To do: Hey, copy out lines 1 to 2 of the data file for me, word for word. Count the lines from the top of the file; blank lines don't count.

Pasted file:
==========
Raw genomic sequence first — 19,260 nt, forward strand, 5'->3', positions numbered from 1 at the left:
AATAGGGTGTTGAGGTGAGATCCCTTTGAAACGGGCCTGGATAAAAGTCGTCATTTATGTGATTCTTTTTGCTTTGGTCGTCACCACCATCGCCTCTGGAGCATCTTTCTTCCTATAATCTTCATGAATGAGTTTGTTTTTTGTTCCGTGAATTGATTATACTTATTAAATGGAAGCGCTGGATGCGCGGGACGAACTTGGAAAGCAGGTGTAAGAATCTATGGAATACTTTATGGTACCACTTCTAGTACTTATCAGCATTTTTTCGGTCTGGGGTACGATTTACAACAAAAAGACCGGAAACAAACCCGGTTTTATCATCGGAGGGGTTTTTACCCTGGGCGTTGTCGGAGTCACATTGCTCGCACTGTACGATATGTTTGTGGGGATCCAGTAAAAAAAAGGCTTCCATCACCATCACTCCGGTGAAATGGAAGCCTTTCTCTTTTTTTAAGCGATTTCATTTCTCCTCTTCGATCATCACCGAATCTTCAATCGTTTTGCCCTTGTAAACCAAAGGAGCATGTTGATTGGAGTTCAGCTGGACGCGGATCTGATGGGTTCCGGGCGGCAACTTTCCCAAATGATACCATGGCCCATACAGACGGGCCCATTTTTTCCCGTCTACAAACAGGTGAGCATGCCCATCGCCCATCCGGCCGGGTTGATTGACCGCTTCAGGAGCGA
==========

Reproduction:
Raw genomic sequence first — 19,260 nt, forward strand, 5'->3', positions numbered from 1 at the left:
AATAGGGTGTTGAGGTGAGATCCCTTTGAAACGGGCCTGGATAAAAGTCGTCATTTATGTGATTCTTTTTGCTTTGGTCGTCACCACCATCGCCTCTGGAGCATCTTTCTTCCTATAATCTTCATGAATGAGTTTGTTTTTTGTTCCGTGAATTGATTATACTTATTAAATGGAAGCGCTGGATGCGCGGGACGAACTTGGAAAGCAGGTGTAAGAATCTATGGAATACTTTATGGTACCACTTCTAGTACTTATCAGCATTTTTTCGGTCTGGGGTACGATTTACAACAAAAAGACCGGAAACAAACCCGGTTTTATCATCGGAGGGGTTTTTACCCTGGGCGTTGTCGGAGTCACATTGCTCGCACTGTACGATATGTTTGTGGGGATCCAGTAAAAAAAAGGCTTCCATCACCATCACTCCGGTGAAATGGAAGCCTTTCTCTTTTTTTAAGCGATTTCATTTCTCCTCTTCGATCATCACCGAATCTTCAATCGTTTTGCCCTTGTAAACCAAAGGAGCATGTTGATTGGAGTTCAGCTGGACGCGGATCTGATGGGTTCCGGGCGGCAACTTTCCCAAATGATACCATGGCCCATACAGACGGGCCCATTTTTTCCCGTCTACAAACAGGTGAGCATGCCCATCGCCCATCCGGCCGGGTTGATTGACCGCTTCAGGAGCGA